Local News

Breaking ground signals construction

By Nancy McGill
Hebron Journal-Register

Thayer Central primary and preschool students took one step closer toward their future March 10 as they watched and participated in the groundbreaking to transform the district’s main campus because by fall, all Thayer Central students will attend classes on the campus.
The groundbreaking is the first of three phases identified by the district to continuously improve the school community.
The district’s administration, board of education, facilities committee, developers for the project, Ayars and Ayars, and performance criteria developer Clark Enersen Partners were represented at the ceremony behind a lengthy row of shovels topped with hardhats.
The line of planners behind the shovels showed smile after smile as Superintendent Drew Harris, Ayars and Ayars and Curt Mumm of the school board addressed the crowd of mostly primary and preschool students, and transitioned into Words to Build On, a program developed by Principal Kurk Wiedel to reinforce the school community’s positive strengths.
“It’s more than buildings,” Wiedel said of the upcoming construction that will include eight new classrooms. “It’s what you do inside. I’ve spent 50 years in this community. The intermediate was built when I was in eighth grade. Here, we’re investing in our kids and their future. It was a community effort.”
All together, approximately 120 students will join the campus in the fall. Sixty alone are eligible for preschool.  
Wiedel’s program was words of encouragement written on slips of white paper and carried one at a time by students, who buried them in the center of the groundbreaking hub with everyone watching.
“You don’t know if this day will ever come,” he said.
At the end of the program, Wiedel was publicly recognized by the crowd.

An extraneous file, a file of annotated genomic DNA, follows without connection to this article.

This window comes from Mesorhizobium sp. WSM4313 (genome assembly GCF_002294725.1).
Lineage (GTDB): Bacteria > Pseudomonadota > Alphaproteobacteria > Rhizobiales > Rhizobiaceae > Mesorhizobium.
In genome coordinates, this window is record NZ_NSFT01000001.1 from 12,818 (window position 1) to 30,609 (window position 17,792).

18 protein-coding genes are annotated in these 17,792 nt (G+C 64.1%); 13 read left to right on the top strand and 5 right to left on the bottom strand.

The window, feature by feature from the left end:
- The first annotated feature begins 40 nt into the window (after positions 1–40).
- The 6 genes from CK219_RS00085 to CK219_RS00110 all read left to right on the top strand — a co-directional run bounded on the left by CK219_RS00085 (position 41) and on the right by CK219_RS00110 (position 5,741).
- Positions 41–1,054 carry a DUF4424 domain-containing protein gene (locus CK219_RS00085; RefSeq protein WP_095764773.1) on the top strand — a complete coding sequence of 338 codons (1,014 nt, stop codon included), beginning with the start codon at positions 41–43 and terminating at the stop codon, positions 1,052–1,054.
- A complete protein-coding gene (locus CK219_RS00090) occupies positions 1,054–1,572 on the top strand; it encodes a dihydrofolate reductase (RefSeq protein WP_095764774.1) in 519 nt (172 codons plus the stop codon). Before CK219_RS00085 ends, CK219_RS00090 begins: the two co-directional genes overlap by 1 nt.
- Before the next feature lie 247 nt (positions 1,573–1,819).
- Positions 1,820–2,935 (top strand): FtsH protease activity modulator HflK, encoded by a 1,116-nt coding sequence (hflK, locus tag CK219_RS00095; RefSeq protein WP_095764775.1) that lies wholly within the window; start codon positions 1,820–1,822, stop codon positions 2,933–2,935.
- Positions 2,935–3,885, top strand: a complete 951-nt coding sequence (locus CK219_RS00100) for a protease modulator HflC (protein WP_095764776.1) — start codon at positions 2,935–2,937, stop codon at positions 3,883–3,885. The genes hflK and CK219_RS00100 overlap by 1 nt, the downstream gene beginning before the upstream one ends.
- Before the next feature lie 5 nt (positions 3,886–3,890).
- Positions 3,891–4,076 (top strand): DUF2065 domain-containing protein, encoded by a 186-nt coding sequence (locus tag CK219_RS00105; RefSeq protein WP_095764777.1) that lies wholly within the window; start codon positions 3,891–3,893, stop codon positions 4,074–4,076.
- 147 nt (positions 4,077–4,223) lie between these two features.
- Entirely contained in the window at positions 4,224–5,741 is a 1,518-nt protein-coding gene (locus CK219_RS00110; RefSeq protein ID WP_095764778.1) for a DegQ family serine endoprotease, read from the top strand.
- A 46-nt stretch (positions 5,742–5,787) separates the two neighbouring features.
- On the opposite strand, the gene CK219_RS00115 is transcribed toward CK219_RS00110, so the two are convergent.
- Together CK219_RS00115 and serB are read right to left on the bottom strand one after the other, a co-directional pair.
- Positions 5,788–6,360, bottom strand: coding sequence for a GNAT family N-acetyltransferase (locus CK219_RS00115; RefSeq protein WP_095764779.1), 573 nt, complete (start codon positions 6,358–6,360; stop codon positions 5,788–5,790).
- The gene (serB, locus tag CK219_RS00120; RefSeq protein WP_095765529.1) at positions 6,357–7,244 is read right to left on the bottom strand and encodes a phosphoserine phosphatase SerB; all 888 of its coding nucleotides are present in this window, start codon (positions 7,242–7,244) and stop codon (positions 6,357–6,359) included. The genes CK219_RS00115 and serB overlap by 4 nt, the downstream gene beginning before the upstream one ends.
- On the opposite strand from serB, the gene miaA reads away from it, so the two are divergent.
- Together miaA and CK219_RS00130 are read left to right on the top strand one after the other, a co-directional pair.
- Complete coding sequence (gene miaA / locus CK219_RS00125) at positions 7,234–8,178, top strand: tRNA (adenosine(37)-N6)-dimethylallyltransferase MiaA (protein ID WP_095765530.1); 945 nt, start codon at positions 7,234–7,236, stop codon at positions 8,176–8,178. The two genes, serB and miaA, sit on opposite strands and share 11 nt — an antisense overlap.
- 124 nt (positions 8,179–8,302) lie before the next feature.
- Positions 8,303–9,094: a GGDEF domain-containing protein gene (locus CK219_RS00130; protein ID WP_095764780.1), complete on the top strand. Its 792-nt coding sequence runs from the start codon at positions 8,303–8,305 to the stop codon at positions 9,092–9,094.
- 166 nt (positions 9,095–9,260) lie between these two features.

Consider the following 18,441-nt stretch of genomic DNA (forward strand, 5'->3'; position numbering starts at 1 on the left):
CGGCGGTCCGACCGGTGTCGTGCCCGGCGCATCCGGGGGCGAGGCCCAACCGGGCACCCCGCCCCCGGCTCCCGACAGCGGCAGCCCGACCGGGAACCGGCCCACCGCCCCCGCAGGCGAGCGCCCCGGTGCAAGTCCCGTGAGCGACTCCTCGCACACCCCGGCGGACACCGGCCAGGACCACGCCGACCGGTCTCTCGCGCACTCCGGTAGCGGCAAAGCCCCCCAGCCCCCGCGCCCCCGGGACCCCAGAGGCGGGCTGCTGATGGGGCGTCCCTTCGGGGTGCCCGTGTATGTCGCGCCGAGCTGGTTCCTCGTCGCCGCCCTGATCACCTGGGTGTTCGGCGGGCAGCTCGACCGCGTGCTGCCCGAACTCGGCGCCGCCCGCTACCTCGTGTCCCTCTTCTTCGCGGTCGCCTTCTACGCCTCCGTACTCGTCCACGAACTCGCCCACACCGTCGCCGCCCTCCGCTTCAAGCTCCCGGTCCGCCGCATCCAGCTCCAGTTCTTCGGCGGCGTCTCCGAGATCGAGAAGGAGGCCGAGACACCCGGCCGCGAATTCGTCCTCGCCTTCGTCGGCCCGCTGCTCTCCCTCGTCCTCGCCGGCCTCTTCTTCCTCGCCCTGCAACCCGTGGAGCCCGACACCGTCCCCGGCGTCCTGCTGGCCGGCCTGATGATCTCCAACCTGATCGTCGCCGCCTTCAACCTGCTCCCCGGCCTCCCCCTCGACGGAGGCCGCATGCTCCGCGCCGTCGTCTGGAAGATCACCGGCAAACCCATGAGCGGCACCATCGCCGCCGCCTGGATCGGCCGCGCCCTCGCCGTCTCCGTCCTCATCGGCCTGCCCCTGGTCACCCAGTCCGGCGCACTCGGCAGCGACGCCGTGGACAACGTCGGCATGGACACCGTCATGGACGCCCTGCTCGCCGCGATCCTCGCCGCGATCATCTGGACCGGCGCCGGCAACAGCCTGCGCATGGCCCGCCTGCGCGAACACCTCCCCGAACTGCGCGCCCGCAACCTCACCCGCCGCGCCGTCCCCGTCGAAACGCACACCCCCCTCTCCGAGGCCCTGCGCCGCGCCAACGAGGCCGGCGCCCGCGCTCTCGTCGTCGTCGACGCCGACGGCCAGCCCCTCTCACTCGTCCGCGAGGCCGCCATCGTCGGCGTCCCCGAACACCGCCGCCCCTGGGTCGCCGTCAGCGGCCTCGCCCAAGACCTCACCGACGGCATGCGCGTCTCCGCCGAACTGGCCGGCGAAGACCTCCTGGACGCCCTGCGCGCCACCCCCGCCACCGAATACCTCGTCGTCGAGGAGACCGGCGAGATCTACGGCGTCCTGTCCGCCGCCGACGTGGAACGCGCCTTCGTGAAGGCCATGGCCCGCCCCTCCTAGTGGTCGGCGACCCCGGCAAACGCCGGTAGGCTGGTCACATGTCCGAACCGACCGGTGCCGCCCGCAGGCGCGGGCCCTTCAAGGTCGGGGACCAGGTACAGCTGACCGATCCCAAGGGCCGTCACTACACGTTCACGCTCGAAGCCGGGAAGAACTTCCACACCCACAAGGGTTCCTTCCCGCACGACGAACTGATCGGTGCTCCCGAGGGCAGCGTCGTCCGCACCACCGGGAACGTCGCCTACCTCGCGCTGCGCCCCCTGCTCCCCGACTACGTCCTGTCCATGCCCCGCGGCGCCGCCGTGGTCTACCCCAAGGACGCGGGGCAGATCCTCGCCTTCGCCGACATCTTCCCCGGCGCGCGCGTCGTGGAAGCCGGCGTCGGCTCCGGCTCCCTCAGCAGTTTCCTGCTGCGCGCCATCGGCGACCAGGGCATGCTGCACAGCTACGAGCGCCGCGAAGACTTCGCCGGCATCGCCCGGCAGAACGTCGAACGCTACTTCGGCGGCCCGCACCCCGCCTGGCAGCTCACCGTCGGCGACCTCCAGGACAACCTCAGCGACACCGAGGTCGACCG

Harris said he brought Wiedel’s name to the podium because he had planned the groundbreaking ceremony, a tradition of his to make events memorable for kids.
Harris said bringing students together on one campus has been on the district’s radar for eight years. It’s hard for him to believe the plan has come to fruition.
“It’s exciting. This morning, the kids were walking the loop. That’s the last time they’re going to do that,” he said. Same with the flag raising.
The facilities sub-committee of the Thayer Central Board of Education spent months in meetings and hearings weeding through a process on how to improve the learning environment without facing opposition from a majority of voters who had earlier nixed a bond.
The board and its sub-committee worked on an intense selection process to mold a design-build team that would meet the district’s improvement criteria for the project’s cap of $3.5 million.
Three phases were born from the process with the first that includes adding a storm shelter, restroom and classroom updates, infrastructure, lighting and a slew of other improvements to bring the campus into the present.
The parking lot between the Intermediate and high school buildings will be affected, Harris said.
“There will be no parking on the east half of the lot, and we’re having to adjust the bus loading zones,” he explained.
It will be two months of inconvenience for school patrons under the aggressive construction schedule, but in September, students will walk into a brand new building, Harris said.
“Today is a great day in the history of Thayer Central Schools,” Rick Hintz, who sits on the board of education, said. “This project has taken many turns and affected many people in the process. It is nice to see that we, as a community, can have differing viewpoints, but still come together and agree that the education of our students is a very high priority. This building project is a necessary step for Thayer Central to adapt the ever-changing dynamics of education today.”
Hintz also thanked everyone who was involved with the planning, and implored the community to stay focused on the “betterment of our children and our community.”
From the facilities sub-committee, Scott Harms said they are looking forward to seeing the plan come together.
“It was great teamwork,” he added.

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